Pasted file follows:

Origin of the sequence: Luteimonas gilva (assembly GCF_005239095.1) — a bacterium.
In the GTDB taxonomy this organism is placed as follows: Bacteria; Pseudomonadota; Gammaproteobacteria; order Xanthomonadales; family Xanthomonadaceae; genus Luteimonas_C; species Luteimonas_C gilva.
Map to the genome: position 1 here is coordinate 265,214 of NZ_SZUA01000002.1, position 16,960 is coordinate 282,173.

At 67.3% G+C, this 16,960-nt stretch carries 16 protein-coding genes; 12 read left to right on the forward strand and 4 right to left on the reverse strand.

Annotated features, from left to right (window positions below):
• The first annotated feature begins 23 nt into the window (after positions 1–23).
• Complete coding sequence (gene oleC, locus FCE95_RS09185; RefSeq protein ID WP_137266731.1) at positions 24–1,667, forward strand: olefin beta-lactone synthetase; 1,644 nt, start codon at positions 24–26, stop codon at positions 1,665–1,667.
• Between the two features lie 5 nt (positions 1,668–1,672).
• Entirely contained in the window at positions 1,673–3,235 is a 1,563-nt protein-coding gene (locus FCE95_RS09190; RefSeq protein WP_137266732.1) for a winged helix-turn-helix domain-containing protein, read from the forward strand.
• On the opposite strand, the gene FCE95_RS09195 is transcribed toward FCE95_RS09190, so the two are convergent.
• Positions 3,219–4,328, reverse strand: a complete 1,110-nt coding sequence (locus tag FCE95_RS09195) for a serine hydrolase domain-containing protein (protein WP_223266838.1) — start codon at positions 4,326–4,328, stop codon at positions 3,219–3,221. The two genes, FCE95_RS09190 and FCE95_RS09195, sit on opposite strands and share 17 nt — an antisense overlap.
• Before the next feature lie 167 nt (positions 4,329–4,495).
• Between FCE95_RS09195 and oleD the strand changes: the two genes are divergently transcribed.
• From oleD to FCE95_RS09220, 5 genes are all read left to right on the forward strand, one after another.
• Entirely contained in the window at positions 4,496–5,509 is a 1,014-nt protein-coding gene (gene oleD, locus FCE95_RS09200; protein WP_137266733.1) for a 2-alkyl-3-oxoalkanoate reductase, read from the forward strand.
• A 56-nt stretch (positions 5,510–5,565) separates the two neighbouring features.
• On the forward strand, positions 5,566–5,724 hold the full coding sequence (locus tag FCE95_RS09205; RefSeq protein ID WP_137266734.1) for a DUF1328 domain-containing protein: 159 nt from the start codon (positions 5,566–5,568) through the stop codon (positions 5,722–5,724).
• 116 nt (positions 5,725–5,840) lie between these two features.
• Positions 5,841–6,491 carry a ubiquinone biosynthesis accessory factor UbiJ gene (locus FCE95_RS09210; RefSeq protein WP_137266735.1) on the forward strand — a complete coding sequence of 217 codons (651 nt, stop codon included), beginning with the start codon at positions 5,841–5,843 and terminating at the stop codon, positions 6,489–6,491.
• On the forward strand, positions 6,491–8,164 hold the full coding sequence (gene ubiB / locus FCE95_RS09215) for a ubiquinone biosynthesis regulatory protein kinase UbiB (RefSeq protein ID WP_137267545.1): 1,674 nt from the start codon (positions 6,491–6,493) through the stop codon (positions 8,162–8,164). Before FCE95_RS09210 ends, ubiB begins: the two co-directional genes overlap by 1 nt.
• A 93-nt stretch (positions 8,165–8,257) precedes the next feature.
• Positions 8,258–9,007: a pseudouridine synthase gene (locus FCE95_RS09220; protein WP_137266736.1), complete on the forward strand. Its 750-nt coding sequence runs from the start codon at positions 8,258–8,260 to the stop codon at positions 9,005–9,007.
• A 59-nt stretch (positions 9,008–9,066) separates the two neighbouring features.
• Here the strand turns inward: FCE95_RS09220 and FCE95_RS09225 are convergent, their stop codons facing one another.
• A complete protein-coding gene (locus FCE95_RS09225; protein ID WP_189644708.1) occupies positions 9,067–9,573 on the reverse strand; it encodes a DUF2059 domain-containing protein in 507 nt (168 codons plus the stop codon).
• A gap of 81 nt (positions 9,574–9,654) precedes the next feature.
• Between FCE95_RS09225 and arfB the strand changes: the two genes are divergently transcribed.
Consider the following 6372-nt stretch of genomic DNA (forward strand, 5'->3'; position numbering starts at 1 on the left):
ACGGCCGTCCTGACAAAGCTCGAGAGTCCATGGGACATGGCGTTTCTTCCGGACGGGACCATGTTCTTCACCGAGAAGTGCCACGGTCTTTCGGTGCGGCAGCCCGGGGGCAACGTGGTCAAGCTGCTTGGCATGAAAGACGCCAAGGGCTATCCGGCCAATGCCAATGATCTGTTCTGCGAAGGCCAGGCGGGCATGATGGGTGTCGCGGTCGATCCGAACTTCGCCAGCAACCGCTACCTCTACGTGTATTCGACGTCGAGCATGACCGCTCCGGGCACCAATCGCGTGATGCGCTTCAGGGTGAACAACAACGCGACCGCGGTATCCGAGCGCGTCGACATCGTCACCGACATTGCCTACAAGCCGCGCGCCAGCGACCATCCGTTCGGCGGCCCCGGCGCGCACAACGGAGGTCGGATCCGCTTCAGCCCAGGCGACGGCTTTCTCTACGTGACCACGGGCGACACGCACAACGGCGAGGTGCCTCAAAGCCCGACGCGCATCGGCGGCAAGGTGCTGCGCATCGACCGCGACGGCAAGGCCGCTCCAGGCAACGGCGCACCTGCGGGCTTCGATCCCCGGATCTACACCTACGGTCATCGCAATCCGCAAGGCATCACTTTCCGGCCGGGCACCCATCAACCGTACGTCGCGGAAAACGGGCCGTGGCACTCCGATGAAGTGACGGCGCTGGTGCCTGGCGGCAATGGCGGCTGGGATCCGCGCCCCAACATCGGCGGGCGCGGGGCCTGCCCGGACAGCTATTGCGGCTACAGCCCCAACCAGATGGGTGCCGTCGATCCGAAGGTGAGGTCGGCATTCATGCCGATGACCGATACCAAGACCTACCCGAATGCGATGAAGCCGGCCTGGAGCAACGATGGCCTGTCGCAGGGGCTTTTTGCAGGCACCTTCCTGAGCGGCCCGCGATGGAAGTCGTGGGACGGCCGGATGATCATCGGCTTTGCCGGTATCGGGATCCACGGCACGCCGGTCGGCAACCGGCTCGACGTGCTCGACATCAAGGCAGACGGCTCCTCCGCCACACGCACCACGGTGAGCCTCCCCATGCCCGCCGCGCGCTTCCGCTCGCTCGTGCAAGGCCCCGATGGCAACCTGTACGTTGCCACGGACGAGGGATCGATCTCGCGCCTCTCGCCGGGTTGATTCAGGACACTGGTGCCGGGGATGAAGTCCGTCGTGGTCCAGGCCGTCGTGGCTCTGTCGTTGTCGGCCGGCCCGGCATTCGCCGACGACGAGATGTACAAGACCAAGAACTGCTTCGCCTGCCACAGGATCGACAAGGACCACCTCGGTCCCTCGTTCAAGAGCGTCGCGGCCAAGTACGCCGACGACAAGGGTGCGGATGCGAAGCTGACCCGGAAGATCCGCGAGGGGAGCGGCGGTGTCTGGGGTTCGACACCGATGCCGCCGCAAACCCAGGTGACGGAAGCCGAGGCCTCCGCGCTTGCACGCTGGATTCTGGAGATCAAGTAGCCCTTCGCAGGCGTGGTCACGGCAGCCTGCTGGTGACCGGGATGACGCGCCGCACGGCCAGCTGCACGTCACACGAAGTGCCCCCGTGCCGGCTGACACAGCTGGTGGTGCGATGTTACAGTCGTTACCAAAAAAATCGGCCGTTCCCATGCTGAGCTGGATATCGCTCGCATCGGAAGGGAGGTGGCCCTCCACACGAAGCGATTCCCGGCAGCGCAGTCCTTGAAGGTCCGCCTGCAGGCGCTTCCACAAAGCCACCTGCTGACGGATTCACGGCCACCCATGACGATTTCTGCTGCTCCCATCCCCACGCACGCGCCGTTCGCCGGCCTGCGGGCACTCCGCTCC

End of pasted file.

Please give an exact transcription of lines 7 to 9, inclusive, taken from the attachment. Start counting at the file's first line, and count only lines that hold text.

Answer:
• Complete coding sequence (gene oleC, locus FCE95_RS09185; RefSeq protein ID WP_137266731.1) at positions 24–1,667, forward strand: olefin beta-lactone synthetase; 1,644 nt, start codon at positions 24–26, stop codon at positions 1,665–1,667.
• Between the two features lie 5 nt (positions 1,668–1,672).
• Entirely contained in the window at positions 1,673–3,235 is a 1,563-nt protein-coding gene (locus FCE95_RS09190; RefSeq protein WP_137266732.1) for a winged helix-turn-helix domain-containing protein, read from the forward strand.